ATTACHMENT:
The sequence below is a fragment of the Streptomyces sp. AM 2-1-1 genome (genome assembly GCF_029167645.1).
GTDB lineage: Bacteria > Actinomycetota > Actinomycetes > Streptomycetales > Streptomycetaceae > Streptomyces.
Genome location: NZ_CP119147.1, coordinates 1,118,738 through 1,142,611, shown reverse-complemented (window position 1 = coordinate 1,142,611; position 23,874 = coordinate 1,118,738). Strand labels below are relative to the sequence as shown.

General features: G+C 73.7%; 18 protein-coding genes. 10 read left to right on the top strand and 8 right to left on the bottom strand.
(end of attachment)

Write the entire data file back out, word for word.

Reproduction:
The sequence below is a fragment of the Streptomyces sp. AM 2-1-1 genome (genome assembly GCF_029167645.1).
GTDB lineage: Bacteria > Actinomycetota > Actinomycetes > Streptomycetales > Streptomycetaceae > Streptomyces.
Genome location: NZ_CP119147.1, coordinates 1,118,738 through 1,142,611, shown reverse-complemented (window position 1 = coordinate 1,142,611; position 23,874 = coordinate 1,118,738). Strand labels below are relative to the sequence as shown.

General features: G+C 73.7%; 18 protein-coding genes. 10 read left to right on the top strand and 8 right to left on the bottom strand.